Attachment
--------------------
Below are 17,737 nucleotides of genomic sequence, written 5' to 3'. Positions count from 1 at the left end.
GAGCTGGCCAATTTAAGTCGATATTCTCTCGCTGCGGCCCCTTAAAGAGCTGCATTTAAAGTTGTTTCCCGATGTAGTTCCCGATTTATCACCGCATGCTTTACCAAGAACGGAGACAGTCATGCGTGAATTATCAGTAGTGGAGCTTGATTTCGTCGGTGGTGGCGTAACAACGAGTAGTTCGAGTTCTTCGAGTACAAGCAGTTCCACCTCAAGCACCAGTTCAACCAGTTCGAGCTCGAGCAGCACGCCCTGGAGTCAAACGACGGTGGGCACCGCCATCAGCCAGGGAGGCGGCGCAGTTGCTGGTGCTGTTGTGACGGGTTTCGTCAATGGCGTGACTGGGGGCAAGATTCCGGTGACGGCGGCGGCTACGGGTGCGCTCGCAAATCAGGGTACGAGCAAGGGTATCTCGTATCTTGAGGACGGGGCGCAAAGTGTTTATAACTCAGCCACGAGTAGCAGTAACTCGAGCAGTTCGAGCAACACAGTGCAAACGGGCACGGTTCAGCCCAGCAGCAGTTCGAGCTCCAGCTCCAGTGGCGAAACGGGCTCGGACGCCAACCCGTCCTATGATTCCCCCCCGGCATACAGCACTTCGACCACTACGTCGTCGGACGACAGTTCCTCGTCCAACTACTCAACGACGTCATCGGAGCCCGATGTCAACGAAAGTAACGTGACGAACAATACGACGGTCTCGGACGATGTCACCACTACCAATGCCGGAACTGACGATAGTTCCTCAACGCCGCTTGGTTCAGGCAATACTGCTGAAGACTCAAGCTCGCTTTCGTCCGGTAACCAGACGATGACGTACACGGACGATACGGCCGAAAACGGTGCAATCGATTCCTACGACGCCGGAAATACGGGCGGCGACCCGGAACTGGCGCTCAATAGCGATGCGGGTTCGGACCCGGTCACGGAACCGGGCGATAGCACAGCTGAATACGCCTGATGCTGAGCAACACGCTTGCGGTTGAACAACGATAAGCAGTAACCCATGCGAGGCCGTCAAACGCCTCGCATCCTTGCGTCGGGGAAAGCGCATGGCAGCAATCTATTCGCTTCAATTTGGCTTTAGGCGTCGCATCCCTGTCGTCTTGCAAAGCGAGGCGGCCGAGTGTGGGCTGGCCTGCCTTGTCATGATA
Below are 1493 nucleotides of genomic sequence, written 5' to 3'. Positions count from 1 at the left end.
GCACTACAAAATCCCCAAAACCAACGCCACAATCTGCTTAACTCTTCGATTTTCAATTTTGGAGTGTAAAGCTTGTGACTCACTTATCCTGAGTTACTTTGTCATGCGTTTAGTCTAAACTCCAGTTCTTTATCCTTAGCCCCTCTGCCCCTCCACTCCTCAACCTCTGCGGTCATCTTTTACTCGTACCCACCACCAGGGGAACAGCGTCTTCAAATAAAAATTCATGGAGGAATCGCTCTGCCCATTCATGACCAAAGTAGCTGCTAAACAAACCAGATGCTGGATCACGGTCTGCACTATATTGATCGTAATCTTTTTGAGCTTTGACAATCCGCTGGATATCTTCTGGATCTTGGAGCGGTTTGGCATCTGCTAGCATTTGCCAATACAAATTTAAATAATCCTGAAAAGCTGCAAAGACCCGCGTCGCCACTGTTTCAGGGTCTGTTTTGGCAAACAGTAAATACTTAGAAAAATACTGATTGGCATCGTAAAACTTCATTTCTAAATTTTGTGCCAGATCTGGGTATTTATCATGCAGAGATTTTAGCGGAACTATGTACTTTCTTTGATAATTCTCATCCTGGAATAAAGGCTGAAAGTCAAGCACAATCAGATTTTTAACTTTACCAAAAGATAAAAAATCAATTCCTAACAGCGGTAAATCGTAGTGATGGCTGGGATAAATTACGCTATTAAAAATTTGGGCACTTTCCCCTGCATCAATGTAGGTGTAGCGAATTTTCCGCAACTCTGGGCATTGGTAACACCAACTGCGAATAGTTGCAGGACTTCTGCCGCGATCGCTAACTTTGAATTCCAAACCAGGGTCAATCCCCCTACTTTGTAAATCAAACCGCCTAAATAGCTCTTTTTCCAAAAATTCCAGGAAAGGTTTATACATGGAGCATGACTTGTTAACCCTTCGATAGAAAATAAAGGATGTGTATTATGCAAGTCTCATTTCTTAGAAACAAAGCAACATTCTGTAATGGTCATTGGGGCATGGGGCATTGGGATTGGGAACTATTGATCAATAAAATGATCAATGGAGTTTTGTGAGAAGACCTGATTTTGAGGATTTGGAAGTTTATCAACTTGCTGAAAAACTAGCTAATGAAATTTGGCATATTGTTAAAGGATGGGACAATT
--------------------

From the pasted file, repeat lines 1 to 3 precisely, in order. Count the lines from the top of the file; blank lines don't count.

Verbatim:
Below are 17,737 nucleotides of genomic sequence, written 5' to 3'. Positions count from 1 at the left end.
GAGCTGGCCAATTTAAGTCGATATTCTCTCGCTGCGGCCCCTTAAAGAGCTGCATTTAAAGTTGTTTCCCGATGTAGTTCCCGATTTATCACCGCATGCTTTACCAAGAACGGAGACAGTCATGCGTGAATTATCAGTAGTGGAGCTTGATTTCGTCGGTGGTGGCGTAACAACGAGTAGTTCGAGTTCTTCGAGTACAAGCAGTTCCACCTCAAGCACCAGTTCAACCAGTTCGAGCTCGAGCAGCACGCCCTGGAGTCAAACGACGGTGGGCACCGCCATCAGCCAGGGAGGCGGCGCAGTTGCTGGTGCTGTTGTGACGGGTTTCGTCAATGGCGTGACTGGGGGCAAGATTCCGGTGACGGCGGCGGCTACGGGTGCGCTCGCAAATCAGGGTACGAGCAAGGGTATCTCGTATCTTGAGGACGGGGCGCAAAGTGTTTATAACTCAGCCACGAGTAGCAGTAACTCGAGCAGTTCGAGCAACACAGTGCAAACGGGCACGGTTCAGCCCAGCAGCAGTTCGAGCTCCAGCTCCAGTGGCGAAACGGGCTCGGACGCCAACCCGTCCTATGATTCCCCCCCGGCATACAGCACTTCGACCACTACGTCGTCGGACGACAGTTCCTCGTCCAACTACTCAACGACGTCATCGGAGCCCGATGTCAACGAAAGTAACGTGACGAACAATACGACGGTCTCGGACGATGTCACCACTACCAATGCCGGAACTGACGATAGTTCCTCAACGCCGCTTGGTTCAGGCAATACTGCTGAAGACTCAAGCTCGCTTTCGTCCGGTAACCAGACGATGACGTACACGGACGATACGGCCGAAAACGGTGCAATCGATTCCTACGACGCCGGAAATACGGGCGGCGACCCGGAACTGGCGCTCAATAGCGATGCGGGTTCGGACCCGGTCACGGAACCGGGCGATAGCACAGCTGAATACGCCTGATGCTGAGCAACACGCTTGCGGTTGAACAACGATAAGCAGTAACCCATGCGAGGCCGTCAAACGCCTCGCATCCTTGCGTCGGGGAAAGCGCATGGCAGCAATCTATTCGCTTCAATTTGGCTTTAGGCGTCGCATCCCTGTCGTCTTGCAAAGCGAGGCGGCCGAGTGTGGGCTGGCCTGCCTTGTCATGATA
Below are 1493 nucleotides of genomic sequence, written 5' to 3'. Positions count from 1 at the left end.